John Guy, Curator of South and Southeast Asian Art at the Metropolitan Museum of Art, has extensively researched all early shipwrecks discovered in insular Southeast Asia. He lives in New York City. Regina Krahl, an expert in the Chinese production of high-quality ceramics and their export markets, has published widely in the field.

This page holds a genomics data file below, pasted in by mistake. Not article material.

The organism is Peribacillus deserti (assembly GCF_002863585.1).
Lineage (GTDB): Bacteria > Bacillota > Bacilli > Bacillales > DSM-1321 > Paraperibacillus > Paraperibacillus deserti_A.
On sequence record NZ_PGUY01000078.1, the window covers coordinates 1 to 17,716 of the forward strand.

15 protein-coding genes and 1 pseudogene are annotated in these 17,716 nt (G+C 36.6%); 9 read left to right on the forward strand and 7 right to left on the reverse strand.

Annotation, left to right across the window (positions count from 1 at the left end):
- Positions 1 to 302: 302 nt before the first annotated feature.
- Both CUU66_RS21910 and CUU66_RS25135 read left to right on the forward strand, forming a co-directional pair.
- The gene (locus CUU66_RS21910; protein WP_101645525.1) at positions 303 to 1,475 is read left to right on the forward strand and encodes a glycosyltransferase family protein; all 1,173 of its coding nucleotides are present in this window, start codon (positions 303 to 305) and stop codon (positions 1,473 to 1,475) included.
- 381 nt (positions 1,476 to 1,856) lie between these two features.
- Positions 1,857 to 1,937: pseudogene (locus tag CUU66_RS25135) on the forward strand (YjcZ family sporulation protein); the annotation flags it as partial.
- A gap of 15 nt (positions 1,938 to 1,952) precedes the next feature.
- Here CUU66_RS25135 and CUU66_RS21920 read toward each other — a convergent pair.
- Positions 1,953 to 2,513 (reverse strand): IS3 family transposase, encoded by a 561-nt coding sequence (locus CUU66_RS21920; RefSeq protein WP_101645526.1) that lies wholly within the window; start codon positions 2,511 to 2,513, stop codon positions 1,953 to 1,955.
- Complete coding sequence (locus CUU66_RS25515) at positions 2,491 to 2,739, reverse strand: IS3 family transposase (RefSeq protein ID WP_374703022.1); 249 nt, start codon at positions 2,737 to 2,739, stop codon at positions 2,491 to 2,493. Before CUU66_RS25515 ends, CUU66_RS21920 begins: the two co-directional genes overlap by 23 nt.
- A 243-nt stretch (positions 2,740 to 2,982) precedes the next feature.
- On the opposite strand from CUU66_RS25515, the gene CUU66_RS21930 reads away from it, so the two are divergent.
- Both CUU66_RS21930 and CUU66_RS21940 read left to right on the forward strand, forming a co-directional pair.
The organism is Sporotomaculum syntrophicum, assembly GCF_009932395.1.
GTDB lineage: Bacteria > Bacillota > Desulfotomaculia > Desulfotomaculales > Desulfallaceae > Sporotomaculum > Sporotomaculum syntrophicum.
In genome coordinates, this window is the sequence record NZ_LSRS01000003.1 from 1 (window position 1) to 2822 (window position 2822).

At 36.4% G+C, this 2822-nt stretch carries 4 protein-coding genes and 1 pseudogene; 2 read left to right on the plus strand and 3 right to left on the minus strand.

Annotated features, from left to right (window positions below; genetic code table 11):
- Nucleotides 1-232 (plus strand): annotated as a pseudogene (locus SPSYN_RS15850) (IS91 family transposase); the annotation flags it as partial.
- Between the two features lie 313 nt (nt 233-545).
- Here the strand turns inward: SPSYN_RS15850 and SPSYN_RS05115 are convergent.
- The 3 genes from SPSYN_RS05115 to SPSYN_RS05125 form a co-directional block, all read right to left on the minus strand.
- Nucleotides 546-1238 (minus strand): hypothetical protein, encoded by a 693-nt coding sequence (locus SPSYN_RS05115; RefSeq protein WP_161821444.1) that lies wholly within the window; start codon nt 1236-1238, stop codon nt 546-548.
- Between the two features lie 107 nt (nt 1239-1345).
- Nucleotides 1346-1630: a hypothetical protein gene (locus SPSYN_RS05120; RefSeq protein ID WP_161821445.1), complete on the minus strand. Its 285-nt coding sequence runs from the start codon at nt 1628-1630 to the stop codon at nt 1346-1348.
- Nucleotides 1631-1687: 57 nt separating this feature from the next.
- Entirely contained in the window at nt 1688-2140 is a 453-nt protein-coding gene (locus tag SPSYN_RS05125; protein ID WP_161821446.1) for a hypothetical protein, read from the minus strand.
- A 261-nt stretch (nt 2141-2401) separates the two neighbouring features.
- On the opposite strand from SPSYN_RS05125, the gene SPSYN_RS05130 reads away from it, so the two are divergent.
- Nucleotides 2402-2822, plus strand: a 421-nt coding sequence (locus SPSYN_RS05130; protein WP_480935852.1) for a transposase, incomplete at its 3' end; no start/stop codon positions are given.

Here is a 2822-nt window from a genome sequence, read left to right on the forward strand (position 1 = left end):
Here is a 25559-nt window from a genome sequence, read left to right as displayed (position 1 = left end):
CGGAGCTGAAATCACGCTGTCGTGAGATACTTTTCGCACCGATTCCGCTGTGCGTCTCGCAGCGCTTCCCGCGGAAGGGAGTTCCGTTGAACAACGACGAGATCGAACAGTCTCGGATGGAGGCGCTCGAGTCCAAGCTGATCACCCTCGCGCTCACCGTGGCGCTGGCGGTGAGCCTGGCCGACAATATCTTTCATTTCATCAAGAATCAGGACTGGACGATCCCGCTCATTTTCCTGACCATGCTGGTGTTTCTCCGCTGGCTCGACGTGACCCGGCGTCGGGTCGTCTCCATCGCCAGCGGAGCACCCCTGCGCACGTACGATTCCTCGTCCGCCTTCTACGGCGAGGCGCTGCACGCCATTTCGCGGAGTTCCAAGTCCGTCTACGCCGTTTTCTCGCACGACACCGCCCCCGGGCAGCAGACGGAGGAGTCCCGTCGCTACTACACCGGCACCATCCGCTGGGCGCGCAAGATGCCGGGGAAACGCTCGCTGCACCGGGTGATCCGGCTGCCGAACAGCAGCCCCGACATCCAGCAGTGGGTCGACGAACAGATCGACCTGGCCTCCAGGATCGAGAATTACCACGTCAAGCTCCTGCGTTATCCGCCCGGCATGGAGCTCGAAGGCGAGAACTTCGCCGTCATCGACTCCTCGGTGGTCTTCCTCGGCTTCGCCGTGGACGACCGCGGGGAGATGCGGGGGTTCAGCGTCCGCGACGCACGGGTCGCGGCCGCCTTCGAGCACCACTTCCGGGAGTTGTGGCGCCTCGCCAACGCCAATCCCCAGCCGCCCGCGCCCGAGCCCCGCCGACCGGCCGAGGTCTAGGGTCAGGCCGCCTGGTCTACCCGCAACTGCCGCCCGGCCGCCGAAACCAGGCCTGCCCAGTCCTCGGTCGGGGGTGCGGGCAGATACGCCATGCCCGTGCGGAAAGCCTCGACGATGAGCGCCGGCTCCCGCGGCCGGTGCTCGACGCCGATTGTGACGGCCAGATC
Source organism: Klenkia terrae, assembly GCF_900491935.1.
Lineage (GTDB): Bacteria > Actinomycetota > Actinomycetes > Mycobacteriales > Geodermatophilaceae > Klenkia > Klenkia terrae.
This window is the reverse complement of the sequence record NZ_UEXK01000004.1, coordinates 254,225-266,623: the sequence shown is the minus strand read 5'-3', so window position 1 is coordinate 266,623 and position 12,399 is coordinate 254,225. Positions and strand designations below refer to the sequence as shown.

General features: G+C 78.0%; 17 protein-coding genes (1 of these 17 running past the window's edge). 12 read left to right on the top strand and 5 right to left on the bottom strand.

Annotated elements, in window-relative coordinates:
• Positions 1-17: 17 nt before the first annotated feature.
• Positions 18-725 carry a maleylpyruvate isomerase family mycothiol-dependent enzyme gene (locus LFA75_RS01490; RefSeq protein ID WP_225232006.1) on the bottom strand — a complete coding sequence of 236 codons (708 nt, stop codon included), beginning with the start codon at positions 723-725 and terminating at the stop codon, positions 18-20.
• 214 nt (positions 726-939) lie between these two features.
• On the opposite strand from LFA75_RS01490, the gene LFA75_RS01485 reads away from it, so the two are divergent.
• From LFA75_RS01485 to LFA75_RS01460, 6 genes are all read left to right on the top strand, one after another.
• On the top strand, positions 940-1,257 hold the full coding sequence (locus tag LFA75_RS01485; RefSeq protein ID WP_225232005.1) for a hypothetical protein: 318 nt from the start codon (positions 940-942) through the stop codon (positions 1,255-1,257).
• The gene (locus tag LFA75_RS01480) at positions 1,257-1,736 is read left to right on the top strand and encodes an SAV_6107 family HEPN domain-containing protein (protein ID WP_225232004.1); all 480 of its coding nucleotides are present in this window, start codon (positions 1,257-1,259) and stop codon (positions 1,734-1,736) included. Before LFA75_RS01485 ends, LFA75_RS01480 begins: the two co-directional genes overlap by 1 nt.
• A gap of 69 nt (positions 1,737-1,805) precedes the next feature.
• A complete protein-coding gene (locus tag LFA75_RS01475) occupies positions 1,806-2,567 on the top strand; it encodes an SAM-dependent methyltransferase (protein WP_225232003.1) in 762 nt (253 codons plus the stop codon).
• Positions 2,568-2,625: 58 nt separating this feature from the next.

CHOICE The shipwreck discovered off the Indonesian island of Belitung provides the most important material evidence of the seafaring trade between China and the Arab world in the ninth century. The ship itself was Arab by construction. Having been loaded up in south China, it went under while en route, probably to the Near East. Of the more than 60,000 items discovered, most were ceramics from Changsha. In addition, there were pieces from the Ding and Yue kilns. Other types of finds include bronze mirrors and gold and silver wares. The high quality and large quantity of these export goods stand in testimony to the strength of Tang China as the dominant manufacturing power in East Asia, a position unchallenged by any neighboring country. It is particularly remarkable, given that in the course of the ninth century the Tang Empire was on its way to political decline and disintegration. This volume is the catalogue of an exhibition on the shipwreck mounted in Singapore in 2011. The book contains a number of well-researched articles on the shipwreck and its cargo by archaeologists and art historians. Summing Up: Recommended. All levels/libraries. --V. C. Xiong, Western Michigan University